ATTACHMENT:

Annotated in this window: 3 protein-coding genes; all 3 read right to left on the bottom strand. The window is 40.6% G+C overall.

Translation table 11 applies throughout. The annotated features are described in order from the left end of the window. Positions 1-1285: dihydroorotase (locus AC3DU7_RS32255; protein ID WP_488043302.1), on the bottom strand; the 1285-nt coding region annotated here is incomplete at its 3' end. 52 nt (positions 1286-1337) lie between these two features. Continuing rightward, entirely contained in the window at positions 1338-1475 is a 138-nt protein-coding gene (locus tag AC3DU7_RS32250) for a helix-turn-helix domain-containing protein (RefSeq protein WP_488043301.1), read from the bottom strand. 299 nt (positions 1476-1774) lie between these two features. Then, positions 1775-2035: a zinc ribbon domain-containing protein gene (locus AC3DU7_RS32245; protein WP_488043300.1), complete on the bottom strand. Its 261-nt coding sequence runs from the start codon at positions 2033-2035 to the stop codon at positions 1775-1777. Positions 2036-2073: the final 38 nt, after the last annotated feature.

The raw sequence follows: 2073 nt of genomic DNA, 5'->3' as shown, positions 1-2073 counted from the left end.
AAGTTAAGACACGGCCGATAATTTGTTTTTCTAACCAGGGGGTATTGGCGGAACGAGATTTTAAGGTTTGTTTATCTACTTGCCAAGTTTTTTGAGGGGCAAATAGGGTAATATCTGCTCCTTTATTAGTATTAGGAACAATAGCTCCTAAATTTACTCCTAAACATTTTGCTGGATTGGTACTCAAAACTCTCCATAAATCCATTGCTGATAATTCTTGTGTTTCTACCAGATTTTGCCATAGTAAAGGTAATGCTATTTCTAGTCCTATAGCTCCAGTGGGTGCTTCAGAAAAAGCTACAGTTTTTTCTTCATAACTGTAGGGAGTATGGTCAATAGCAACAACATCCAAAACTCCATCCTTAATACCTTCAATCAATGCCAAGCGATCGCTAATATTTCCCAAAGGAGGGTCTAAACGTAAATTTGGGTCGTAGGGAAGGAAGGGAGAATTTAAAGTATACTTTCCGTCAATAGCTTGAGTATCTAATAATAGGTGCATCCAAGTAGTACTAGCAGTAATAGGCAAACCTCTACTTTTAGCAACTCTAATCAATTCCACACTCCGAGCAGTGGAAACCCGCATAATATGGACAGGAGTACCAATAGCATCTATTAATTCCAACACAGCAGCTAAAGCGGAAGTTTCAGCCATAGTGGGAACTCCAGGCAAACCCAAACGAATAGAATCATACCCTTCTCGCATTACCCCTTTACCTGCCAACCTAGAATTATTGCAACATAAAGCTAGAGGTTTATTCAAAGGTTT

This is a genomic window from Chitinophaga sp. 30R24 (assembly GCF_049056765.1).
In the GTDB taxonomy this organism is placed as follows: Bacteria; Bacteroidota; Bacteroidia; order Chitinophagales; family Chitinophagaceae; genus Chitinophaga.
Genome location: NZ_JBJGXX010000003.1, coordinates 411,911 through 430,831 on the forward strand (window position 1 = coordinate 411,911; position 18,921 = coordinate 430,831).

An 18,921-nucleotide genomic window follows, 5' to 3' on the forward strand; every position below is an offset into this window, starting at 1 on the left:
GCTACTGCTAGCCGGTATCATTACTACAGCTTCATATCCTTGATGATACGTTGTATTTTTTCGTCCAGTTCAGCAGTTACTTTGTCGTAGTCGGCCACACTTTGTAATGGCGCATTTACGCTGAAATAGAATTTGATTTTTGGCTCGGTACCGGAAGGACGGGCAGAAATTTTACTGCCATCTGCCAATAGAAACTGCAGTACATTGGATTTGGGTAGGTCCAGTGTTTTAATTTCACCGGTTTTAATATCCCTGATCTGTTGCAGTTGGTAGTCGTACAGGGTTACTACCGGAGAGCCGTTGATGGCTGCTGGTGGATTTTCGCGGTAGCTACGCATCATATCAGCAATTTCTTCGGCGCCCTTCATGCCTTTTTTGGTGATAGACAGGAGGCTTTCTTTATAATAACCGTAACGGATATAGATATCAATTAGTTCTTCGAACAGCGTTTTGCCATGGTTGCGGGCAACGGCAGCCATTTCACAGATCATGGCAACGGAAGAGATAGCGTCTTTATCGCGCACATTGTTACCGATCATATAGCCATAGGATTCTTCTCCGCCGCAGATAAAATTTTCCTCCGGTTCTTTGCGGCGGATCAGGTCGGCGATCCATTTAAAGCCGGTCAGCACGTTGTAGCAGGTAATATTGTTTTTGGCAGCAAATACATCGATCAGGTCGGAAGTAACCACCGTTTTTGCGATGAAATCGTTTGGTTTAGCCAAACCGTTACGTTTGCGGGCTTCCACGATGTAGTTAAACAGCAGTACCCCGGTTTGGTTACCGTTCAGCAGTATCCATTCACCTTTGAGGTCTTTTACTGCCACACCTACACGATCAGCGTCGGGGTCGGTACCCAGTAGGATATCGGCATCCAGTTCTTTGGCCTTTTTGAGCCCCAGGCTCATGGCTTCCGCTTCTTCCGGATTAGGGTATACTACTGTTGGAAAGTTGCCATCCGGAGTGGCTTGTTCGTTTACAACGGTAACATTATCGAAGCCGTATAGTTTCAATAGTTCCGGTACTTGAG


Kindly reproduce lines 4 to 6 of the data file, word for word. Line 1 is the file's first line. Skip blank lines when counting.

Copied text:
AAGTTAAGACACGGCCGATAATTTGTTTTTCTAACCAGGGGGTATTGGCGGAACGAGATTTTAAGGTTTGTTTATCTACTTGCCAAGTTTTTTGAGGGGCAAATAGGGTAATATCTGCTCCTTTATTAGTATTAGGAACAATAGCTCCTAAATTTACTCCTAAACATTTTGCTGGATTGGTACTCAAAACTCTCCATAAATCCATTGCTGATAATTCTTGTGTTTCTACCAGATTTTGCCATAGTAAAGGTAATGCTATTTCTAGTCCTATAGCTCCAGTGGGTGCTTCAGAAAAAGCTACAGTTTTTTCTTCATAACTGTAGGGAGTATGGTCAATAGCAACAACATCCAAAACTCCATCCTTAATACCTTCAATCAATGCCAAGCGATCGCTAATATTTCCCAAAGGAGGGTCTAAACGTAAATTTGGGTCGTAGGGAAGGAAGGGAGAATTTAAAGTATACTTTCCGTCAATAGCTTGAGTATCTAATAATAGGTGCATCCAAGTAGTACTAGCAGTAATAGGCAAACCTCTACTTTTAGCAACTCTAATCAATTCCACACTCCGAGCAGTGGAAACCCGCATAATATGGACAGGAGTACCAATAGCATCTATTAATTCCAACACAGCAGCTAAAGCGGAAGTTTCAGCCATAGTGGGAACTCCAGGCAAACCCAAACGAATAGAATCATACCCTTCTCGCATTACCCCTTTACCTGCCAACCTAGAATTATTGCAACATAAAGCTAGAGGTTTATTCAAAGGTTT

This is a genomic window from Chitinophaga sp. 30R24 (assembly GCF_049056765.1).
In the GTDB taxonomy this organism is placed as follows: Bacteria; Bacteroidota; Bacteroidia; order Chitinophagales; family Chitinophagaceae; genus Chitinophaga.